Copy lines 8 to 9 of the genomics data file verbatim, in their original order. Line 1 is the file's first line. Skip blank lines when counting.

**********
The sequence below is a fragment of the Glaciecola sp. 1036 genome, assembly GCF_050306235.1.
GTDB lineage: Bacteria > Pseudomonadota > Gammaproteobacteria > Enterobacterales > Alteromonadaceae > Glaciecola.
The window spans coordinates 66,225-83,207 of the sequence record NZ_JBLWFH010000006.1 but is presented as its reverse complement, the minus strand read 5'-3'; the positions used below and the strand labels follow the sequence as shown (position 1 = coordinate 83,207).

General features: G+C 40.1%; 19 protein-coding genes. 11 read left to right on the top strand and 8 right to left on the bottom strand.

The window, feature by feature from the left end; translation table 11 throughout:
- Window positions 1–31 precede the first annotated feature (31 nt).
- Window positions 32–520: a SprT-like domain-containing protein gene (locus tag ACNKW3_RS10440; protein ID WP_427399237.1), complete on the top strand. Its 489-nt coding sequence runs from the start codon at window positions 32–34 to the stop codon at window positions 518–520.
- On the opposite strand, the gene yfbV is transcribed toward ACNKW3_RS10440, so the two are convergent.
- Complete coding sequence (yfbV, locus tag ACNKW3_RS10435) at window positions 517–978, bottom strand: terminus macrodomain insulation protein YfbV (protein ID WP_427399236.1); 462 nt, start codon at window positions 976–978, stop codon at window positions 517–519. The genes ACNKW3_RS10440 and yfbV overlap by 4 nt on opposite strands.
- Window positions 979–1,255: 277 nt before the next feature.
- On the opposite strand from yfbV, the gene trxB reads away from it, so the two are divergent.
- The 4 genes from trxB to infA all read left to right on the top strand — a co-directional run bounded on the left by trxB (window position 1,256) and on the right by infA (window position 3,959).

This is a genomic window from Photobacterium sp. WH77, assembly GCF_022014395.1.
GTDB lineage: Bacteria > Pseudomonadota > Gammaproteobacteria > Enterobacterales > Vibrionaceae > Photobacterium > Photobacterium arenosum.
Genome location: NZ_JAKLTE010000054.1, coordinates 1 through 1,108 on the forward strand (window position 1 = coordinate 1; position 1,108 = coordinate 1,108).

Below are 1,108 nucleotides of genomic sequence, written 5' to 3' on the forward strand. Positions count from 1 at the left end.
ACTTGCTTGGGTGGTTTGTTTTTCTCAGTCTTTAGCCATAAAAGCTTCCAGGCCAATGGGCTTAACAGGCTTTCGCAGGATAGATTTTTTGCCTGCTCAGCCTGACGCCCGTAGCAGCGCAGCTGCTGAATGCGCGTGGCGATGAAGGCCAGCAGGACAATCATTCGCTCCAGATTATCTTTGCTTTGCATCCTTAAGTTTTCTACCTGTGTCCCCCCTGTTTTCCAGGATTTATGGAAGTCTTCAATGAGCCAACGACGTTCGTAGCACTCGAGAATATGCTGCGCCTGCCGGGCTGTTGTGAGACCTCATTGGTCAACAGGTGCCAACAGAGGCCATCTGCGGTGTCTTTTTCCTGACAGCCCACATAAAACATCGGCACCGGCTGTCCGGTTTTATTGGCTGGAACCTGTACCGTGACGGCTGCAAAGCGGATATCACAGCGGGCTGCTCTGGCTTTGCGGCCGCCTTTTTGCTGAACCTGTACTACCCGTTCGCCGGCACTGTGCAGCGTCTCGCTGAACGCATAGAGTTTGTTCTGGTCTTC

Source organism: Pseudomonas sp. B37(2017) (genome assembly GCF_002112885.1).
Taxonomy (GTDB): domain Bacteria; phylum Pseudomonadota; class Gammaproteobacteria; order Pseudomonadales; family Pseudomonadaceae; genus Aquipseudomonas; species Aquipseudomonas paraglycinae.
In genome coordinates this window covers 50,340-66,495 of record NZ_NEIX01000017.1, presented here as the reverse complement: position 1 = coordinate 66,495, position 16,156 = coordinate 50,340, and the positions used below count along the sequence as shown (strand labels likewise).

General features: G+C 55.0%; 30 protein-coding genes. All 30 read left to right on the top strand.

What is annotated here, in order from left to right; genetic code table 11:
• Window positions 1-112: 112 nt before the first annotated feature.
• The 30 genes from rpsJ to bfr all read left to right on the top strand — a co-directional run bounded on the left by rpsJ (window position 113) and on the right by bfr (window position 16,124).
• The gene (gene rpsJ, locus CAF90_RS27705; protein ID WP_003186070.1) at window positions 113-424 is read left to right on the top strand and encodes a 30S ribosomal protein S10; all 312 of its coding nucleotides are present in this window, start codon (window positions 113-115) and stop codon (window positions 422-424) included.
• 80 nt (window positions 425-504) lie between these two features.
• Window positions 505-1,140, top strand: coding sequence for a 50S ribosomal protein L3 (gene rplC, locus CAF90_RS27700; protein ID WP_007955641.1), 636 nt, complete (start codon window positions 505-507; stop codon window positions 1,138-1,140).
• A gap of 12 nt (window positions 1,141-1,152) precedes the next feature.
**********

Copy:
- On the opposite strand, the gene yfbV is transcribed toward ACNKW3_RS10440, so the two are convergent.
- Complete coding sequence (yfbV, locus tag ACNKW3_RS10435) at window positions 517–978, bottom strand: terminus macrodomain insulation protein YfbV (protein ID WP_427399236.1); 462 nt, start codon at window positions 976–978, stop codon at window positions 517–519. The genes ACNKW3_RS10440 and yfbV overlap by 4 nt on opposite strands.